I hope this helps others looking at trying a personal kanban.  It isn’t easy, but when it works it feels good and keeps the work flowing.  Now I get to go check a box for blog posts!

Using Reviews to Highlight Your Talents

It’s that time of year when employers have their managers do mid-year performance reviews.  The discussion usually centers around what work has been accomplished so far this year, what are the plans for the second half of the year, and have any of the priorities changed.

One question asked on our mid-year review form is, “Name one to three strengths and how we can use them better.”

I hated this question, because what I think are my strengths, I have others tell I need improve on.  For example, I usually don’t have an issue speaking my mind and giving my point of view.  I think that is a good thing.  Others have an issue with it.

Everything I came up with sounded so generic.  It didn’t feel like it was actionable or added any value.

After reading Now, Discover Your Strengths I realized I could use this as an opportunity to help my manager understand my talents more fully.  I used some examples from the Talent Assessment to show how my natural talents could be utilized in the context of my work.

I felt like the pressure of coming up with something generic and non-action driven was off of me.  It was an opportunity to give my manager a better insight into what makes me, me and fulfill the requirements for my mid-year review at the same time.

Review time always seems to be a dreaded time.  Use the time to give your manager more insights to your talents and help them see ways to utilize you in an expanded capacity.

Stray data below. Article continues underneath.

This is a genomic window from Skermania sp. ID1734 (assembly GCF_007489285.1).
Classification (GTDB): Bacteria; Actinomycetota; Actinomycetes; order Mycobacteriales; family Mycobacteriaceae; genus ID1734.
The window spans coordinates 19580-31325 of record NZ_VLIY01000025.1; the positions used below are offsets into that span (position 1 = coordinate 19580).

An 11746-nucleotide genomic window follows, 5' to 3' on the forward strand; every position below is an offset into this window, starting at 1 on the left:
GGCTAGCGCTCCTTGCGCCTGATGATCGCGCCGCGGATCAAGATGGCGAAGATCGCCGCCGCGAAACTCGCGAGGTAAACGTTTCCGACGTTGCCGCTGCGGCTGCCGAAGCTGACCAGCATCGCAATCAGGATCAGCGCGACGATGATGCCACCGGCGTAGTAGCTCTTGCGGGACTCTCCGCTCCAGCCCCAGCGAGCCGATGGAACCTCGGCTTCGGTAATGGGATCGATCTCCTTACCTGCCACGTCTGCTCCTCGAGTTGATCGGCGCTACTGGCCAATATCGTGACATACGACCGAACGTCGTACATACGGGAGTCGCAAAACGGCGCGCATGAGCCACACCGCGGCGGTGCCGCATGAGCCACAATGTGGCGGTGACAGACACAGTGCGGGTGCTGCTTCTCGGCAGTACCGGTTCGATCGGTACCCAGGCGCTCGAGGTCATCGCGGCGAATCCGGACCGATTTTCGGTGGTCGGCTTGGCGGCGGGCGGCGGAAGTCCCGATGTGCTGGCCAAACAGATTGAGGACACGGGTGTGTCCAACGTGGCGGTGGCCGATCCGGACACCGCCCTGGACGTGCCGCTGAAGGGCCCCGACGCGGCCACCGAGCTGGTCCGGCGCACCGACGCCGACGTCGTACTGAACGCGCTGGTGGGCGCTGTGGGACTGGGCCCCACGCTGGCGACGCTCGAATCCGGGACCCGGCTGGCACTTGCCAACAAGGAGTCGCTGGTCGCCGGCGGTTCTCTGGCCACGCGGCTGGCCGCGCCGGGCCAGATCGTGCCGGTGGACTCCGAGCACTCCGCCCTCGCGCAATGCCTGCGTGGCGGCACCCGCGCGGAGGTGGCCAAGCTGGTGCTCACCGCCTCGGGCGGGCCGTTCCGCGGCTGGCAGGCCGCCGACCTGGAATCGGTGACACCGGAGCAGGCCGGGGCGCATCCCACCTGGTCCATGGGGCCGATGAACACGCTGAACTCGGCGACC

Guest Post: Selling Lean to People That Don’t Want It

Joe Wilson has worked in a variety of continuous improvement, problem solving and engineering roles in manufacturing and distribution functions  in the automotive, electronics, and food/grocery industries. He was responsible for site leadership of Lean implementation during the launch and ramp up of becoming a supplier to Toyota and was able to work directly with their personnel and the Toyota Supplier Support Center.  His training background includes courses in Lean/TPS through TSSC and the University of Kentucky’s Lean Systems program.  He is a Six Sigma Black Belt and a Shainin Red X Journeyman in addition to training in Kepner-Tregoe problem solving techniques.  Joe also has a BS degree in Engineering Management from the University of Missouri-Rolla.  

How to sell lean to people that don’t want it.

Here’s a disclaimer to start this one.  I’m probably not going to really answer this question.  I wrote that sentence down in my notebook and when I came back to it, I had a couple of thoughts.  First, I really don’t know that you sell Lean to people that don’t want it.  As many people much more eloquent than I have said, Lean has to be pulled, not pushed.  Maybe the pull comes at a different level of the organization than the people you may be directly dealing with at the time, but it has to be pulled to be truly Lean.   My second thought is, given the first answer, sometimes there are situations where the Lean ‘toolkit’ can give the framework to answer questions where the enterprise isn’t looking for it.  Lean can help people who don’t want Lean to help them.